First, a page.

There could have been a way to avoid all of these questions, had it not been for a tactical error by the plaintiff, compounded by a careless mistake by the Second Circuit in granting a stay pending appeal. Under the trial court’s order to show cause, the case was set for a preliminary injunction hearing on December 2, and defendants’ opposition papers were to be filed by November 11; at defendant’s request, that deadline was extended until November 19. As a result, the serious weaknesses in defendants’ trademark arguments stood to be exposed, and it seems likely that the trial court would have found a likelihood of success on the merits by December 2. And having made such findings based on the consideration of evidence and a weighing of the equities, the argument for identifying the anonymous defendants, even on the Dendrite standard, would have become compelling.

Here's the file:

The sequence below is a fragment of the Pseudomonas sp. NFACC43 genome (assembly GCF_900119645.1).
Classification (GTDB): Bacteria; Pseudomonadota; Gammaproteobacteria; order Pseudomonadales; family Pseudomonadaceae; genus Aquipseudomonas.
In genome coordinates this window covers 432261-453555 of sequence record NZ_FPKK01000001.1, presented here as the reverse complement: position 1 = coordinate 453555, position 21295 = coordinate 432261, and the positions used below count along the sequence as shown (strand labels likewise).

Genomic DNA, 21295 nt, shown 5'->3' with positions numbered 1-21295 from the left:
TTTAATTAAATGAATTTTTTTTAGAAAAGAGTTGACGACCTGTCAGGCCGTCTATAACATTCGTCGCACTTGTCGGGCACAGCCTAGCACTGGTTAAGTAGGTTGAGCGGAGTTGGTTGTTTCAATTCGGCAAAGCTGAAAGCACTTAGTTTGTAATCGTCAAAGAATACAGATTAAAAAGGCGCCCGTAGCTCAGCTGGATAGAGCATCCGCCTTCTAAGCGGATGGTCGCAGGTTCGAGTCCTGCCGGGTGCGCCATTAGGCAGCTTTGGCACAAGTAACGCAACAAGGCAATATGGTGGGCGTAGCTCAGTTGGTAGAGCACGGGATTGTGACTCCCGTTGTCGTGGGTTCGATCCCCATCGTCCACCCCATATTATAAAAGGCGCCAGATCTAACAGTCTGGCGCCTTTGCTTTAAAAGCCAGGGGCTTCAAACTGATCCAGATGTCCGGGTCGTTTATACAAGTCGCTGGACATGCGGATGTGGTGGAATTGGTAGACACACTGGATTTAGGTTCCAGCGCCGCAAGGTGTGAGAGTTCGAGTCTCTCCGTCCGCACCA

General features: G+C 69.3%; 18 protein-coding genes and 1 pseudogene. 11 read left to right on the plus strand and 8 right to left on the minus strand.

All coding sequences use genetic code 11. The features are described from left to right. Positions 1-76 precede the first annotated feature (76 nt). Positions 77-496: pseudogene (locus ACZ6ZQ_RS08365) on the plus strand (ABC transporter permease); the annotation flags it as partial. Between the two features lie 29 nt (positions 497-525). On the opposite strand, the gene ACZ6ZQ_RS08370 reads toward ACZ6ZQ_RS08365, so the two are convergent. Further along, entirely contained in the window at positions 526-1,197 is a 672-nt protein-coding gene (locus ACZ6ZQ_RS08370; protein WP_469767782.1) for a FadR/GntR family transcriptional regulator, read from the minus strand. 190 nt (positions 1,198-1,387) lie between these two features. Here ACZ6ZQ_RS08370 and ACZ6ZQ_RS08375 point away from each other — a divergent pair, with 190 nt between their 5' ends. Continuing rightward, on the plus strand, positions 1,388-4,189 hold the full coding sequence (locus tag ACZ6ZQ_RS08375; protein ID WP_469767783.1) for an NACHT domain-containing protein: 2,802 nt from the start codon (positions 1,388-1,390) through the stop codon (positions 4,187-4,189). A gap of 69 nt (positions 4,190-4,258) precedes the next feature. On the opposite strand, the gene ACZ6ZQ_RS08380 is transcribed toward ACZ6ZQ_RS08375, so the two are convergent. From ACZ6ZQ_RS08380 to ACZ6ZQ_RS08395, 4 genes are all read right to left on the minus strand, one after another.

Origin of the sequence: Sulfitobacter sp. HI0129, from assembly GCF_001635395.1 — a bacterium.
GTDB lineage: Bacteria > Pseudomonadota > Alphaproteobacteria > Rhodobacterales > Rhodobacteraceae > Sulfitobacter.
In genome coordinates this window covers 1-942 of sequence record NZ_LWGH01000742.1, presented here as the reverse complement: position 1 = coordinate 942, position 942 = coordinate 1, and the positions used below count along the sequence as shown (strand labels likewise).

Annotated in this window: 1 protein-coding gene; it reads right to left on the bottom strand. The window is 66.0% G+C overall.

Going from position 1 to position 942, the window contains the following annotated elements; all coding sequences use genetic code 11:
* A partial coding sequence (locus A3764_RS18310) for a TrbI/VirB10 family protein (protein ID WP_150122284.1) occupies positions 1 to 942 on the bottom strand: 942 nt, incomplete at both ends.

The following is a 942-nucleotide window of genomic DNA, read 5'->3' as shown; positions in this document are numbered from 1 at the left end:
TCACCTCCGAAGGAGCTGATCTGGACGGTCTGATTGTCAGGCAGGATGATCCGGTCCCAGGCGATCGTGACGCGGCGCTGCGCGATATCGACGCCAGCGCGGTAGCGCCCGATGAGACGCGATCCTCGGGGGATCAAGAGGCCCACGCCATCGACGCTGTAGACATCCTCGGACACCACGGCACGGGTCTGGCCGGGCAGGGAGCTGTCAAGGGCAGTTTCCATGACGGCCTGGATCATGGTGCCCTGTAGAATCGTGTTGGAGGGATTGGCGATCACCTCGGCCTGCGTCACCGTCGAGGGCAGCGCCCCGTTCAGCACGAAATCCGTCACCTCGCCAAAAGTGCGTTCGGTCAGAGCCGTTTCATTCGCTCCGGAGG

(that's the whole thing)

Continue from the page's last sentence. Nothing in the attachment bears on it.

But plaintiff sought early discovery in the same motion in which it sought a preliminary injunction, and it included a paragraph granting early discovery in its proposed order to show cause why a preliminary injunction should not be granted. Judge Gardephe largely followed Everytown’s proposed order when he issued his order to show cause, including the setting of a hearing date for the motion for a preliminary and briefing deadlines leading up to the hearing, and the order for early discovery was an additional paragraph of that order. But when the court of appeals issued its administrative stay, the order provided that “the November 5 order” was stayed, and not just the paragraph allowing early discovery. Even though defendants’ only argument for a stay was that the First Amendment protected their right to remain anonymous, and that they ought to have a fair opportunity to make arguments in support of their anonymity, defendants have taken advantage of the wording of the stay to declare themselves relieved of any obligation to file an opposition to the motion for a preliminary injunction. With the Thanksgiving holidays beginning the day after the appellate stay motion is set to be heard, defendants will likely not have to justify their position on the merits for quite some time, and assuming that plaintiff then gets time to file a reply brief, and that an evidentiary hearing could be required if the evidence conflicts, a ruling on the motion for a preliminary injunction may well be postponed for weeks.